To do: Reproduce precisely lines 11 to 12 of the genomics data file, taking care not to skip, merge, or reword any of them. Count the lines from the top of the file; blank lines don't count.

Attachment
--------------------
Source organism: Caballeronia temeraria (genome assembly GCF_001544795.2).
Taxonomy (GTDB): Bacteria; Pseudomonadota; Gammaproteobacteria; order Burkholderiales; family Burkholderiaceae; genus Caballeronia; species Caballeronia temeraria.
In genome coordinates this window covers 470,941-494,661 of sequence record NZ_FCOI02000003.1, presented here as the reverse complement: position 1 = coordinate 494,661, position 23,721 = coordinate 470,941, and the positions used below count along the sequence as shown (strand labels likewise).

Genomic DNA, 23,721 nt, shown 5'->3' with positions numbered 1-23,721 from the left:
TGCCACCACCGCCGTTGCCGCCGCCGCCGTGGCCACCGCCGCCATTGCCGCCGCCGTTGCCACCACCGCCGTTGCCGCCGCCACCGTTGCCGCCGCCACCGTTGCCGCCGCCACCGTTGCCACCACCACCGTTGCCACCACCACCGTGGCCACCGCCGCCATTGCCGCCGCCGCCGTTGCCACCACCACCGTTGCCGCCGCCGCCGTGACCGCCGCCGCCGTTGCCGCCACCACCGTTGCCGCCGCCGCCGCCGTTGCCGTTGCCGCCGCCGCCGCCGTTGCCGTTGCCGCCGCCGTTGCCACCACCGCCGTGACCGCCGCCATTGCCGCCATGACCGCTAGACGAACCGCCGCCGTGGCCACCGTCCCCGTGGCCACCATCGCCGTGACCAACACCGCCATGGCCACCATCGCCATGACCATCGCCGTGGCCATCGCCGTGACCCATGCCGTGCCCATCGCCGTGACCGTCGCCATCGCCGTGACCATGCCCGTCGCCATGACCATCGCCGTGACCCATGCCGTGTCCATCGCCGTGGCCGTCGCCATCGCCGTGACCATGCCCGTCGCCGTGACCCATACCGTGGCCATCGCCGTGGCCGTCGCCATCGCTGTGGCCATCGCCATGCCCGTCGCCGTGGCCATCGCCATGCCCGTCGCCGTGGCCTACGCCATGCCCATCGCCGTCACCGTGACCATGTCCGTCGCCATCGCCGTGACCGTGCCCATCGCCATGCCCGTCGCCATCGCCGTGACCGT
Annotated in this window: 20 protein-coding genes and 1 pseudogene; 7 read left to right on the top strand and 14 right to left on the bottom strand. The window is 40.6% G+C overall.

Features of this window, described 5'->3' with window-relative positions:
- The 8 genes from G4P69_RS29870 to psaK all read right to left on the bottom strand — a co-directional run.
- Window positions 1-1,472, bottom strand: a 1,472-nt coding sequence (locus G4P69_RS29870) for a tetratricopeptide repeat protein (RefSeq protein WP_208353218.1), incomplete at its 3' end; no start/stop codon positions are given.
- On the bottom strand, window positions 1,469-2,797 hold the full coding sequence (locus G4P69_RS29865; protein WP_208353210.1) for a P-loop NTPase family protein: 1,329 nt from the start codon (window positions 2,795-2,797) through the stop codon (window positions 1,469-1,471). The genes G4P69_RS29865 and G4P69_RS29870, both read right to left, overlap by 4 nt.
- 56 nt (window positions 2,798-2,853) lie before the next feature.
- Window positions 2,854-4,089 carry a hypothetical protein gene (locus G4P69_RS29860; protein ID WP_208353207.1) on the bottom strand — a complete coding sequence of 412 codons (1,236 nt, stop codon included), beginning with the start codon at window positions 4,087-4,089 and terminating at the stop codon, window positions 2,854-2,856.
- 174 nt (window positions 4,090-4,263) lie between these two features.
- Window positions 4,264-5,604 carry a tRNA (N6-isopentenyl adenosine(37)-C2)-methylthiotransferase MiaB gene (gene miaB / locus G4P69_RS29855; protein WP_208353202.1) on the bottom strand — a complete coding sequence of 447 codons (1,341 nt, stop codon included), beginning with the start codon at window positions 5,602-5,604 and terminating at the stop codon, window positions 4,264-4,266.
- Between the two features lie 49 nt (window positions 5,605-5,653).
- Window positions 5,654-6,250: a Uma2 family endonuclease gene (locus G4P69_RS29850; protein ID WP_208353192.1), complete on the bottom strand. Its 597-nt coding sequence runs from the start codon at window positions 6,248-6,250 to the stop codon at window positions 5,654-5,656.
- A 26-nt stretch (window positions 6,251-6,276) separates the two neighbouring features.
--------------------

- 56 nt (window positions 2,798-2,853) lie before the next feature.
- Window positions 2,854-4,089 carry a hypothetical protein gene (locus G4P69_RS29860; protein ID WP_208353207.1) on the bottom strand — a complete coding sequence of 412 codons (1,236 nt, stop codon included), beginning with the start codon at window positions 4,087-4,089 and terminating at the stop codon, window positions 2,854-2,856.